Finding opportunities outside the academy to enhance student learning: A paper on practice
A recent trend in higher education is the concept of giving authentic experiences to students. A report in the Washington Post found that college graduates were greatly lacking necessary career readiness skills including decision-making, prioritization, time management, and problem solving (Selingo, 2015) needed for entry into the professional job market. Additional research noted students often have difficulty bridging theory to practice and transferring skills from one situation to another (Gordon, 2007). This paper highlights the work of one southwestern university Teacher Education program as they addressed such concerns. Program faculty looked for opportunities to utilize pedagogical expertise outside the academy walls as they guide preservice teacher educational skill development during the transition from collegiate classroom to their own K-12 classrooms. This resulted in faculty implementation of experiential learning activities within the standard teacher education curriculum. At this university, experiential learning activities have fallen into three primary focus areas: service learning, post-graduation continuing education, and opportunities for faculty research mentoring.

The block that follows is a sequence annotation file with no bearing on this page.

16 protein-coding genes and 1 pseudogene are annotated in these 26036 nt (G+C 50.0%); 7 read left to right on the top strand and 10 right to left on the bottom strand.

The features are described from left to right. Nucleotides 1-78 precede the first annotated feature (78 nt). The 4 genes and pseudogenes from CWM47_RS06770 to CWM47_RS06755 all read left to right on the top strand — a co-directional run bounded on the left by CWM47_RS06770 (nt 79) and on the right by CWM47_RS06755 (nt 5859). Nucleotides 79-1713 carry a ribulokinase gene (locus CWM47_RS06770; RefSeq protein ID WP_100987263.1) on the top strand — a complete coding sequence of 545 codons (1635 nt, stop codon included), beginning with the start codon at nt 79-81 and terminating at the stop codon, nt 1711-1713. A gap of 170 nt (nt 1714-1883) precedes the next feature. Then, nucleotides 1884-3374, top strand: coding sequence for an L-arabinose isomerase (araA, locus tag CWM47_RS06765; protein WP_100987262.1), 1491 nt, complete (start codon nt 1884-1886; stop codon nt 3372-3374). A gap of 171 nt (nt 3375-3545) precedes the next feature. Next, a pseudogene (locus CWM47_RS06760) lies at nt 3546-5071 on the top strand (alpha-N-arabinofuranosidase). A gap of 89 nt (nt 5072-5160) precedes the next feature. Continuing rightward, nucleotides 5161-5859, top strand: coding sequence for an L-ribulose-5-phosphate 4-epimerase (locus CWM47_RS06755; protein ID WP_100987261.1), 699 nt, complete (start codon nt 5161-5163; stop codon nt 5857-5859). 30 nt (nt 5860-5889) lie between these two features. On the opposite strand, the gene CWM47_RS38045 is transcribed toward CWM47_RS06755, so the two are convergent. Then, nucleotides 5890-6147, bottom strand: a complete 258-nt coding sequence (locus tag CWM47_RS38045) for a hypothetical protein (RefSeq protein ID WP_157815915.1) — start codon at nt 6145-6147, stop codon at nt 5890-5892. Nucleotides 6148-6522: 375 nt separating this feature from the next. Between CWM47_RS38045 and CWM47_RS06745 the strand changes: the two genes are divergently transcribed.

Permission to deposit this file was given through direct contact with the publisher. For more information please see the faculty member's entry in Project INDEX -- EDH 7/6/23